Exercise craving potentiates excitatory inputs to ventral tegmental area dopaminergic neurons

Maria‐Carmen Medrano, Imane Hurel, Emma Mesguich, Bastien Redon, Christopher Stevens, François Georges, Miriam Melis, Giovanni Marsicano, Francis Chaouloff
Addiction Biology. 2020-10-05; :
DOI: 10.1111/adb.12967

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Medrano MC(1)(2), Hurel I(1)(2), Mesguich E(1)(2), Redon B(1)(2), Stevens C(1)(2)(3), Georges F(2)(4), Melis M(5), Marsicano G(1)(2), Chaouloff F(1)(2).

Author information:

(1)Endocannabinoids and NeuroAdaptation, NeuroCentre INSERM U1215, Bordeaux, France.
(2)Université de Bordeaux, Bordeaux, France.
(3)Pathophysiology of Declarative Memory, NeuroCentre INSERM U1215, Bordeaux, France.
(4)Institut de Neurosciences Cognitives et Intégratives d’Aquitaine, CNRS UMR 5293, Bordeaux, France.
(5)Department of Biomedical Sciences, Division of Neuroscience and Clinical Pharmacology, University of Cagliari, Cagliari, Italy.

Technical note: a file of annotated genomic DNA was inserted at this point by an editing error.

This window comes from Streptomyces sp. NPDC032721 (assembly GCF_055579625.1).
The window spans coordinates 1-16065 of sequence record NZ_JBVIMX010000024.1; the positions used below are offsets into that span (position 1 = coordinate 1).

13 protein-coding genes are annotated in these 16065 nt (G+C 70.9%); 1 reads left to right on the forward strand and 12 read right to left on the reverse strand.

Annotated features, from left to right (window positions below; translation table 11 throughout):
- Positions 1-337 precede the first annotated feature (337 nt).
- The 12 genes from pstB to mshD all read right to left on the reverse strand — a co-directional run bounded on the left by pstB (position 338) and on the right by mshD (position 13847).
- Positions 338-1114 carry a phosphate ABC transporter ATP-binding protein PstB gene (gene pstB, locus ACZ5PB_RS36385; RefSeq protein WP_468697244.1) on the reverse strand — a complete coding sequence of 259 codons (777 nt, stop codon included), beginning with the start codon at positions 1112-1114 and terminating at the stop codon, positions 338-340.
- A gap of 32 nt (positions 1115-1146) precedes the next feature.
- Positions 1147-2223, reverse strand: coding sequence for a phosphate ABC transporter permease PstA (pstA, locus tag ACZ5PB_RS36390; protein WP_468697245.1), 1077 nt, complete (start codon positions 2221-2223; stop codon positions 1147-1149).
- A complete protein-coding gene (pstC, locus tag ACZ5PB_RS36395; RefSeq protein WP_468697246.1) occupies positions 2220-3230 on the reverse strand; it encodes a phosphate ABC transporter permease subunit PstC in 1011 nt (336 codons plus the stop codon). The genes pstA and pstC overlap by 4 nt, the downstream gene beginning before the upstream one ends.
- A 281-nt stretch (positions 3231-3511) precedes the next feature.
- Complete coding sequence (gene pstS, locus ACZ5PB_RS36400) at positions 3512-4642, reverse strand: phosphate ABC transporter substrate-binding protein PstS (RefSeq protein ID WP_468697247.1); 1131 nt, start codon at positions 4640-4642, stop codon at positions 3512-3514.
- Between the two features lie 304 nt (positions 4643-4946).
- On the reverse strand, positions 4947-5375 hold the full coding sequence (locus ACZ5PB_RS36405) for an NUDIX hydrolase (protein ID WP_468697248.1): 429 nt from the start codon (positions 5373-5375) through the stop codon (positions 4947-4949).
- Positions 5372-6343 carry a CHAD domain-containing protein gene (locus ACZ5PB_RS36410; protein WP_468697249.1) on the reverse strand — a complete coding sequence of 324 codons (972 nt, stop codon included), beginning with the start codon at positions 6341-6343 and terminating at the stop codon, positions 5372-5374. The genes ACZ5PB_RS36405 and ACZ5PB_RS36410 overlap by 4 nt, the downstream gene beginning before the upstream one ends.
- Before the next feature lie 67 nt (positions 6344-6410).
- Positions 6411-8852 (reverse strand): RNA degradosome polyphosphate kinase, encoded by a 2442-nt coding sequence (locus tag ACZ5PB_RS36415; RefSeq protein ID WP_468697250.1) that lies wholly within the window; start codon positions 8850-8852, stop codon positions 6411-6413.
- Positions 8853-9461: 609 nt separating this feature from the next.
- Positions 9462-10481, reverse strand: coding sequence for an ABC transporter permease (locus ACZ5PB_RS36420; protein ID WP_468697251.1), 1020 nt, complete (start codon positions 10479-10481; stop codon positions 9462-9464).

Physical exercise, which can be addictogenic on its own, is considered a therapeutic alternative for drug craving. Exercise might thus share with drugs the ability to strengthen excitatory synapses onto ventral tegmental area (VTA) dopaminergic neurones, as assessed by the ratio of AMPA receptor (AMPAR)-mediated excitatory postsynaptic currents (EPSCs) to NMDA receptor (NMDAR)-mediated EPSCs. As did acute cocaine, amphetamine, or Δ9 -tetrahydrocannabinol (THC) pretreatments, an acute 1-h wheel-running session increased the AMPAR/NMDAR ratio in VTA dopaminergic neurones. To dissect the  respective influences of wheel-running seeking and performance, mice went through an operant protocol wherein wheel-running was conditioned by nose poking under fixed ratio schedules of reinforcement. Conditioned wheel-running increased the AMPAR/NMDAR ratio to a higher extent than free wheel-running, doing so although running performance was lower in the former paradigm than in the latter. Thus, the cue-reward association, rather than reward consumption, played a major role in this increase. The AMPAR/NMDAR ratio returned to baseline levels in mice that had extinguished the cued-running motivated task, but it increased after a cue-induced reinstatement session. The amplitude of this increase correlated with the intensity of exercise craving, as assessed by individual nose poke scores. Finally, cue-induced reinstatement of running seeking proved insensitive to acute cocaine or THC pretreatments. Our study reveals for the first time that the drive for exercise bears synaptic influences on VTA dopaminergic neurones which are reminiscent of drug actions. Whether these influences play a role in the therapeutic effects of exercise in human drug craving remains to be established.

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